Superscope recorders, phones as heavy as bricks, and those bloody reel to reels - how much lighter life is today !
Sitting here, amongst the shuffling shoes and dreary eyed customers at my local café, I am reminded at just how different workplaces are today. I don’t mean the barista and her sanctuary behind the machine (whose job is of ever-increasing importance to us Melbournians). I’m thinking about the man next to me with his almond croissant, who also happens to be partaking in what looks like a video call with close to 12 people. Or the lady opposite me with her own portable drawing add-on to her laptop, doodling away on some graphic assignment. And here I am, right in the middle, participating in this new mobile communal workstation, hammering out my own assignments for the day.
The work place has changed quickly in such a short time, adding flexibility and a sense of ownership that would have been unthinkable even in 2007.
Bear with me now, for a little introspection. Thirty years ago, I cut my teeth in radio journalism. It was the late 80’s, and communication relied on giant walkie talkies, large mobile phones that wouldn’t be out of place in an antiquity museum today, and Superscope tape recorders (don’t even ask). Being first was life or death, whether it be local news, parliament goss, court rulings, or the rumblings of the ACTU – you had to be first out the blocks.
Today, flexible working arrangements and instant connectivity with anyone in the world has altered this landscape and many offices around the world. Our new way of seeing the office, coupled with increasingly sophisticated tech how totally changed the workplace environment. Emails now seem archaic, working from home is seen as a perquisite in most job applications, and communication between regions and continents is now done live and via video. However, amidst all of this change and progress, fundamentals in the media industry have shown a stubbornness to change with them.
This year my son celebrated his twenty-first birthday on the shores of Rio di Janeiro, partaking in the annual Carnival festival and of course yielding nothing but a tranquil endorsement from his mother. Not too far off my own 21st birthday really. A scorching hot Saturday morning in the opening months of the year. Surrounded by passionate people in the streets, all with a unified position that transcended political lines. However, the glitz and booze was replaced in my case by a roaring crowd of gun-owners demanding an end to John Howards recently announced gun reforms. As a wide-eyed and freshly minted journalist for 3KZ, this was it! Straddled with copious amounts of weighty equipment, the objective was clear, get the story, highlight its impact, and get the timing right. Looking back and reflecting, not much has changed. These fundamentals, the story, its relevance to the people, and the timing of it all, remain just as relevant today as they were back then. They will always be at the heart of what we do in media. Yet what we constantly hear is about technological disruption, falling subscribers, the rise of click bait. These are issues we must discuss and find positive solutions for, yet the fundamentals are what will continue to drive the industry and should be recognised as such. Stories lie at the heart of what we do in the media. We only have to look at the recent surge in popularity of podcasts, to appreciate this.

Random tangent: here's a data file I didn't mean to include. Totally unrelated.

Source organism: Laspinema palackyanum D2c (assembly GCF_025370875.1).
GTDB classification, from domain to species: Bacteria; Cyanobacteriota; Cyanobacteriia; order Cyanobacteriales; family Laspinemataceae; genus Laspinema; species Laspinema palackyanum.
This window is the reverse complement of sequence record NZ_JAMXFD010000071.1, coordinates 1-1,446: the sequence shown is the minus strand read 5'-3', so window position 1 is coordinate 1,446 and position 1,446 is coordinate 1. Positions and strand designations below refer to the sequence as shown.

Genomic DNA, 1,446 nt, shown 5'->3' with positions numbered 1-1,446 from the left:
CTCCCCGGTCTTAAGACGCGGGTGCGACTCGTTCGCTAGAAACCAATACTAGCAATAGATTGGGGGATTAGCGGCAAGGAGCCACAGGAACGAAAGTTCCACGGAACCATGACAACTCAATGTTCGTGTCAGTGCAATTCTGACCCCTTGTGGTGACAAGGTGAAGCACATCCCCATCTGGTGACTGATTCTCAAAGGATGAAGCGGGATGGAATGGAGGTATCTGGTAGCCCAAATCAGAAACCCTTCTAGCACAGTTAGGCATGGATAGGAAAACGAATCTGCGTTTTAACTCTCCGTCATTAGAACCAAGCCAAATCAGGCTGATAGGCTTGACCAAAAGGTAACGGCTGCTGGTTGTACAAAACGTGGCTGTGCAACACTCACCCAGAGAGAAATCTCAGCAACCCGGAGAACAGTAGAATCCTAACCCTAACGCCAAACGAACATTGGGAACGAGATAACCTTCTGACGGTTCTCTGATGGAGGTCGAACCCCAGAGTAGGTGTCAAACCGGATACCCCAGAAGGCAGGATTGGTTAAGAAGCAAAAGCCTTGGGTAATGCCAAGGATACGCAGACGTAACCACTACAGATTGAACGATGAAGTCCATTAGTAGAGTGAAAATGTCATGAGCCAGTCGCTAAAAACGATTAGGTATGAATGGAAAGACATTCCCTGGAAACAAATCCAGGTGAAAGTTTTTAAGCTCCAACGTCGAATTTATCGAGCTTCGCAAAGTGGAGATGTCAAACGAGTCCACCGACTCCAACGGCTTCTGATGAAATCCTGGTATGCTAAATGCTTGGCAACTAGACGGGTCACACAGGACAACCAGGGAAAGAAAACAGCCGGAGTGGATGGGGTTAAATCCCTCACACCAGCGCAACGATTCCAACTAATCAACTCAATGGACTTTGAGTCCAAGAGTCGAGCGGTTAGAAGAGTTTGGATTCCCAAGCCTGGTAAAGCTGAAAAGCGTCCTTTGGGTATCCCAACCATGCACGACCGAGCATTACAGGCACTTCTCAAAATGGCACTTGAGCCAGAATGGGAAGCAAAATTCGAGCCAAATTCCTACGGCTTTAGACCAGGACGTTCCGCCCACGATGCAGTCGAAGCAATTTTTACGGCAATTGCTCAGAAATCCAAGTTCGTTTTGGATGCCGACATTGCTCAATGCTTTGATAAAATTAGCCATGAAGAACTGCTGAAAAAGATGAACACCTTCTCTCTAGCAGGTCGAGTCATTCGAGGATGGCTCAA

I was recently introduced to podcasting and the first thing I asked was, “do people seriously sit there and listen for over two hours to these shows [in some cases]?”. As I got up to speed with it all, it dawned on me. People have found their voice again! Stories, long form discussion, conversations that just don’t fit the soundbite format of commercial TV, all these traits have brought a renaissance to the recorded voice. Take stock of that for a second. In an era of content saturation, where we can watch, read, or listen to anything at the click of a button, people are reverting back to the oldest medium of them all, recorded voice. As I reflect on the media industry’s change over the last thirty years, it is quite heartening to appreciate that the fundamentals remain as important as ever.